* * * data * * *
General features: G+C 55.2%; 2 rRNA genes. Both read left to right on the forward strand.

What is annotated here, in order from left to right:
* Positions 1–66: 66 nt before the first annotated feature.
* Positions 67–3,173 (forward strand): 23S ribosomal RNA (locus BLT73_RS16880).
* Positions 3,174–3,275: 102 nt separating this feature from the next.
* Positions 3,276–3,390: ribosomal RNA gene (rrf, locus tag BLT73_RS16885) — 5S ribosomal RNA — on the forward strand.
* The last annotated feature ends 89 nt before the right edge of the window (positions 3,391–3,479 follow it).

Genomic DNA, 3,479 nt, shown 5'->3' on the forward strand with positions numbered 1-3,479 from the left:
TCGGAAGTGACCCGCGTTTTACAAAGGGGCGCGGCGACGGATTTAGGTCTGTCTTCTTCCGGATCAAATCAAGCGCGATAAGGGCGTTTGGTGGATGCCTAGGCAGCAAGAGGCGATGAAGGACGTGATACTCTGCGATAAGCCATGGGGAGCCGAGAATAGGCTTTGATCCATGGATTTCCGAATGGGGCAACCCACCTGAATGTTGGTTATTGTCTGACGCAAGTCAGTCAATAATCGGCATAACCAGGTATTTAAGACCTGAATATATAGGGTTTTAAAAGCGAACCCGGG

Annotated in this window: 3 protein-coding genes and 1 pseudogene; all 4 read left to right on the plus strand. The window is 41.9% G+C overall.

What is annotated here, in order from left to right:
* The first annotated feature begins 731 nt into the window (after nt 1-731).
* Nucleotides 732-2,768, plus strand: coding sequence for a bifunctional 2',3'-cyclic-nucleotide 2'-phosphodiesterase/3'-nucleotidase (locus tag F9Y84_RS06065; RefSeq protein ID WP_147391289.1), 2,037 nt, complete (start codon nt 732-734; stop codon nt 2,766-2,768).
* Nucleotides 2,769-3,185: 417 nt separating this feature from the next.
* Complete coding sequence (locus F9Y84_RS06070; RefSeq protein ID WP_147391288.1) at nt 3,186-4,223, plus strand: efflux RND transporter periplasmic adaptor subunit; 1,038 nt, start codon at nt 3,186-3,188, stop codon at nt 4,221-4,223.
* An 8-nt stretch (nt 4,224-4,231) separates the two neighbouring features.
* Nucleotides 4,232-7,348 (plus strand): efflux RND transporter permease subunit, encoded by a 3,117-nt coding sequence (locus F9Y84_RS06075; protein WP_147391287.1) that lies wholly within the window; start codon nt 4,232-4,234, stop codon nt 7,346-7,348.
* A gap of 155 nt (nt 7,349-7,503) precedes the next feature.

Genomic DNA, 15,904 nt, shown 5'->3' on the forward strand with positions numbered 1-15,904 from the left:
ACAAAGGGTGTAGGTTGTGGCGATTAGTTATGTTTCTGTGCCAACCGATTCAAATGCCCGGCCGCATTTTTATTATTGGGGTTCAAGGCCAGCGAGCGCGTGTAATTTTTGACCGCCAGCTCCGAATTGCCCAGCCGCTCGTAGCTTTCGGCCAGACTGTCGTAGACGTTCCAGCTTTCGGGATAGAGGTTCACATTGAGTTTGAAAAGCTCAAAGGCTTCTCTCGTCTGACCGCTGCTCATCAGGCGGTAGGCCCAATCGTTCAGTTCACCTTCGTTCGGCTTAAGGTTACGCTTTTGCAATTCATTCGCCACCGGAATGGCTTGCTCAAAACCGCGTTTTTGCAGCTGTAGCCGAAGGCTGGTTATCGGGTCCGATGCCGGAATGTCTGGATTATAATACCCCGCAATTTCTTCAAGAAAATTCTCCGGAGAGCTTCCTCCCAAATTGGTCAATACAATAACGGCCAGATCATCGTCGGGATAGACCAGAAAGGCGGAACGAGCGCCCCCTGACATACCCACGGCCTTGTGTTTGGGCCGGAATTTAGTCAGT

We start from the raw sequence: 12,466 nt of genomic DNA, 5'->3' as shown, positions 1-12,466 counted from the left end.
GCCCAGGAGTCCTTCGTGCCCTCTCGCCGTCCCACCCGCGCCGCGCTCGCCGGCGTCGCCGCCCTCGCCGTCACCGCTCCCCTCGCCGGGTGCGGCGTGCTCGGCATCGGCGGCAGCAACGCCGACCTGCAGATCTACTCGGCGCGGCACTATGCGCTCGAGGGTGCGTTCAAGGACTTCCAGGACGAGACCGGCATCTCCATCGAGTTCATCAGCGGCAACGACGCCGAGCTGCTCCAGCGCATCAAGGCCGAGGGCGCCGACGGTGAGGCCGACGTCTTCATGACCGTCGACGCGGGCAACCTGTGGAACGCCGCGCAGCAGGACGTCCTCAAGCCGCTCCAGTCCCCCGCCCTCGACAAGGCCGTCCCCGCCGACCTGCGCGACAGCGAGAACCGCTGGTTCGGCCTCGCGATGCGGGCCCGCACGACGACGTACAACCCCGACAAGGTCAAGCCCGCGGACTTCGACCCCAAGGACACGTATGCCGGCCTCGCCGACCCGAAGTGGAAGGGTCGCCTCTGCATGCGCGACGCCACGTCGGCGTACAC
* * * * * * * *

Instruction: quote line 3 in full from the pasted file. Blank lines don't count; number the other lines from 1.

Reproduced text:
* Positions 1–66: 66 nt before the first annotated feature.